Donald Trump wants to throw his political opponents in prison. Hillary Clinton spent her diplomatic career working to liberate a country which did precisely that.
In the debate on Sunday night, Donald Trump shocked the political sphere by announcing that if he is elected president, he will appoint a special prosecutor and imprison Hillary Clinton, despite the glaring fact that federal investigators have said there is no basis to charge her with anything. News outlets have noted that making frivolous charges against political opponents is a common tactic used in dictatorships. One of the most revealing examples is the case of Aung San Suu Kyi.
The Southeast Asian nation of Burma, known officially as Myanmar, was a military dictatorship for most of the second half of the twentieth century. In 1988, a junta then known as the State Law and Order Restoration Council, and later as the State Peace and Development Council, seized power. The following year, Aung San Suu Kyi, a prominent Burmese diplomat and politician who chaired the opposition National League for Democracy party, was sentenced to house arrest.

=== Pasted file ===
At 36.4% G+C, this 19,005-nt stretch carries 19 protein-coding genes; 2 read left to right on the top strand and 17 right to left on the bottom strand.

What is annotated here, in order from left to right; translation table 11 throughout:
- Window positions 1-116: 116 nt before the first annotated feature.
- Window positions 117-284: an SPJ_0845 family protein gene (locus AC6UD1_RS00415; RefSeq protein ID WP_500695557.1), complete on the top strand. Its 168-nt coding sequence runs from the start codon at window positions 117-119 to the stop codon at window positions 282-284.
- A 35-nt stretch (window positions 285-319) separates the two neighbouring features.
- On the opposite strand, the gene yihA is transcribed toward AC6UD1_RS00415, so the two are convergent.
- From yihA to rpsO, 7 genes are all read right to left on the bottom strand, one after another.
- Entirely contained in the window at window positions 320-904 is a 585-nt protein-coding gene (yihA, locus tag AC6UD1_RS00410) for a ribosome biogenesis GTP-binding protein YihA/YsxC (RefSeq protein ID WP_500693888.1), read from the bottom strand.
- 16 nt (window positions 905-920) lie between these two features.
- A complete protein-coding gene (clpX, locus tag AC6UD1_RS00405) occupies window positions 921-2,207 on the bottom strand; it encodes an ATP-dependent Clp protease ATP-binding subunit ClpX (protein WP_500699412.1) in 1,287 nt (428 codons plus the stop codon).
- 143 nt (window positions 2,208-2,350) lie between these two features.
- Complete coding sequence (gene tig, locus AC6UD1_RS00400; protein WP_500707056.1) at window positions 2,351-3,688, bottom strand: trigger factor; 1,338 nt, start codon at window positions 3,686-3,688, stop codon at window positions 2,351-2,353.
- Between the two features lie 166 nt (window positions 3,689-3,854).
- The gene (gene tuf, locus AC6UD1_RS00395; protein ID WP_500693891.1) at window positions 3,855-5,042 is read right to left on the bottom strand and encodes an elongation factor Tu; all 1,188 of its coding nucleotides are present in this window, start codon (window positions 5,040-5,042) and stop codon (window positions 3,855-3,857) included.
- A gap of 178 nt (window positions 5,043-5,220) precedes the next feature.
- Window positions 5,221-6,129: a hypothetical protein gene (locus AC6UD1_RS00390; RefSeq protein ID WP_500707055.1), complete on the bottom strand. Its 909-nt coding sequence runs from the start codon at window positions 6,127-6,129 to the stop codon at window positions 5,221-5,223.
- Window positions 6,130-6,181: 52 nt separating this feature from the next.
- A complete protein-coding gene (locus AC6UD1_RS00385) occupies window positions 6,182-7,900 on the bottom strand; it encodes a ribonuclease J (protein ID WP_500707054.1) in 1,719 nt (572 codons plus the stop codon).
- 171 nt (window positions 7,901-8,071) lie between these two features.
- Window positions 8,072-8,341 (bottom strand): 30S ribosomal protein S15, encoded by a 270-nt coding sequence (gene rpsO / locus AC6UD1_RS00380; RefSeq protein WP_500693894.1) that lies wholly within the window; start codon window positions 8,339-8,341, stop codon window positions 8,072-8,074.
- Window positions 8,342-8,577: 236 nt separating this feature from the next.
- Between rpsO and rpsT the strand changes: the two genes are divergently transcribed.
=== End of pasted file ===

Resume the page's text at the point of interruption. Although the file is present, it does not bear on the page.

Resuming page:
Even though NLD won 81% of the country's parliamentary seats in the 1990 election, the military government refused to step down, ignoring condemnation from the international community. Aung San Suu Kyi remained a political prisoner until her release in 2010.
As Secretary of State, Clinton played a huge role in the diplomatic negotiations that phased the military government of Burma out of power. In 2011, she became the first Secretary of State to visit the country in nearly 50 years. She and President Obama lifted sanctions against the country and appointed an ambassador.
The Burmese government drew down martial law and ultimately agreed to honor the results of free elections. In 2015, the NLD won parliament in a landslide, and Aung San Suu Kyi was appointed prime minister.
Clinton's push for reform in Burma shows a striking difference in how she and Trump view democracy. Trump believes it is acceptable to use the legal system as a weapon against political opponents. By contrast, Clinton has used her position on the world stage to hold countries accountable for precisely this sort of persecution.
Does the United States want a president who takes inspiration from dictatorships, or a president who has compelled dictatorships to take inspiration from us?